Exploratory data analysis entails a lot of ad-hoc analysis. To do so, either they have to rely on databases or file systems like data lakes. Now, to analyze these datasets in spark, they have to load them in memory. In-memory operations are fast. However, they are restricted to a spark session. When the session is terminated, all the computations on raw data are lost and need to be recomputed. Let’s take a scenario.
Imagine you want to analyze averages of weekly data of user behaviour stored in a data lake. What are the steps?
- Load raw weekly data into a dataframe.
- Average the weekly behaviour data.
Can we reduce this to two? Yes, we can calculate the averages and store it as another file. So now, there are two steps:
- Load Average Data.
Now, can we reduce this to one step i.e. analyze data? Yes! The answer is Databricks Delta Lake.
What is Databricks Delta Lake?
To put it simply, Databricks Delta Lake uses Databricks File Systems to store delta files and create delta tables. This enables easy exploration and querying of data using SQL for Data Scientists.
To enable data scientists/analysts to do so, the following steps need to be performed:
- Extract Data.
- Save it in delta format.
- Create a delta table on top of it.
Let’s demonstrate this using California housing dataset.
1. Extract Data
Firstly, let’s extract the California housing dataset in a pandas dataframe and convert it to koalas dataframe. If you don’t know what’s koalas dataframe, read this article: Databricks Koalas: bridge between pandas and spark.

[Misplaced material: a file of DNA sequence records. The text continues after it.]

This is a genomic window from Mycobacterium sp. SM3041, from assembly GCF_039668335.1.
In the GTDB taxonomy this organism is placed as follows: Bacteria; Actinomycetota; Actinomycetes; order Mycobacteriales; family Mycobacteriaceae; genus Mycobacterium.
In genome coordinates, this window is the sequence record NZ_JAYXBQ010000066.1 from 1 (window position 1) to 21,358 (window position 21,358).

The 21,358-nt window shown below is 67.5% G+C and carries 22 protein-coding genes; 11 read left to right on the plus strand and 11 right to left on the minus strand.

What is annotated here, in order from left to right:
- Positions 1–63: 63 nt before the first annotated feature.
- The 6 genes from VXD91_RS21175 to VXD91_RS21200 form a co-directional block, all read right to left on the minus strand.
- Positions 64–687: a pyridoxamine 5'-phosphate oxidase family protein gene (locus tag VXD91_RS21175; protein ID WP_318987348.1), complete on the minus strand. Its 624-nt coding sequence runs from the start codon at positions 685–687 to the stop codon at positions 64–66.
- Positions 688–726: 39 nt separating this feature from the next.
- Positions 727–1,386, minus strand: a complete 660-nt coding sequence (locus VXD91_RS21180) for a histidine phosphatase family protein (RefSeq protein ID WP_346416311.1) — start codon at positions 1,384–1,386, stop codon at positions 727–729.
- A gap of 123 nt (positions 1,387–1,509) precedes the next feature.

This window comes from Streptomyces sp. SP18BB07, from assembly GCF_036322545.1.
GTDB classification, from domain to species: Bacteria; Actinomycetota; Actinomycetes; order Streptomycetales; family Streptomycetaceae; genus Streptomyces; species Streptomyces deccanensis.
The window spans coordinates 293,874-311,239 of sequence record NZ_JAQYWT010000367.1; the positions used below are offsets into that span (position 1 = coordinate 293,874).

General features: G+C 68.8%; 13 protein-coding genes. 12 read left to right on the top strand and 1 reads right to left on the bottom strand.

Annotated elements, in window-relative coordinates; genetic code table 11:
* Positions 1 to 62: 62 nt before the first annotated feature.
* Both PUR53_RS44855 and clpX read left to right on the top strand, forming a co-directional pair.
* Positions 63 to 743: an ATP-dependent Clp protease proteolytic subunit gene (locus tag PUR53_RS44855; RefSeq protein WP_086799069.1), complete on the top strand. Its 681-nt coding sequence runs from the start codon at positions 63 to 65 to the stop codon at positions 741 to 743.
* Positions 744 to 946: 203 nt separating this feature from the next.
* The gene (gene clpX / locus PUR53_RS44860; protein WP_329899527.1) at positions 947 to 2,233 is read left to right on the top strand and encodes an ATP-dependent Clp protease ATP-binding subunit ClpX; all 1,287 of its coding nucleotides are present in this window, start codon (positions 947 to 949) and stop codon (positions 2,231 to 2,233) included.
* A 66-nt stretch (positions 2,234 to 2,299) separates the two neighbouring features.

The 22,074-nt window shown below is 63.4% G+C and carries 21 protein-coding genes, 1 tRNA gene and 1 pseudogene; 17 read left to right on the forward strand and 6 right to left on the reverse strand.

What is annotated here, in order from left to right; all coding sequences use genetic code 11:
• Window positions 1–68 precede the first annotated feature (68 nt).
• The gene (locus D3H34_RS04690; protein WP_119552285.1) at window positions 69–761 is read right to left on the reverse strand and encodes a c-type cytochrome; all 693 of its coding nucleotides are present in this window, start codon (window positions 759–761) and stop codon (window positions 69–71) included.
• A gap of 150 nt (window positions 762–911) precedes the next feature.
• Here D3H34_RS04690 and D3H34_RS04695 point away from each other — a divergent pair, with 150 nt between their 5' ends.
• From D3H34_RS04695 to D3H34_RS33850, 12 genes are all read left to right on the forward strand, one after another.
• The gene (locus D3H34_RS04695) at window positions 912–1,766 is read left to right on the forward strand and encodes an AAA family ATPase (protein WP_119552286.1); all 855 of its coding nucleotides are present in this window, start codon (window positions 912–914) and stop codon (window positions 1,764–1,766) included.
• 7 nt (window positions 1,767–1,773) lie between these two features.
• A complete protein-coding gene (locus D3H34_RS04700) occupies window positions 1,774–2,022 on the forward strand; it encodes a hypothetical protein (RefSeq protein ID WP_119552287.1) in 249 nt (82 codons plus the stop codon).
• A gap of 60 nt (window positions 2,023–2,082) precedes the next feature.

import pandas as pd import databricks.koalas as ks from sklearn.datasets import fetch_california_housing california_housing = fetch_california_housing(as_frame=True)
Next, convert this to pandas dataframe:
pd_df_california_housing = pd.DataFrame(california_housing.data, columns = california_housing.feature_names) pd_df_california_housing['target'] = pd.Series(california_housing.target)
Lastly, let’s convert it to koalas dataframe:
ks_df_california_housing = ks.from_pandas(pd_df_california_housing)
The koalas dataframe looks like this:
2. Save in Delta format.
Furthermore, imagine a scenario where we want to have the total population by Latitude and Longitude. So, let’s save the koalas dataframe to delta format.
3.Create a delta table on top of it.
Lastly, let’s create a delta table on top of it.
spark.sql("DROP TABLE IF EXISTS tbl_california_housing") spark.sql("CREATE TABLE tbl_california_housing USING DELTA LOCATION '/mnt/delta/california_housing'") spark.sql("Optimize tbl_california_housing")
To confirm the existence of delta table, go to the data>database >default and check if tbl_california_housing exists.
Query Databricks Delta Table
Now, whenever the data scientists/analysts want to query the databricks delta table, they can open a new SQL notebook and query tbl_california_housing straightaway!
They don’t need to load it, create a view on top of it. Moreover, the Optimize command above fastens the query. Here is the query:
SELECT Latitude,Longitude, SUM(Population) as Total_Population FROM tbl_california_housing group by Latitude,Longitude
In conclusion, databricks delta lake is like a database on spark. We recommend you to try this simple exercise for yourself. Please note that this is for information purpose and not exhaustive. More articles will come up on this topic.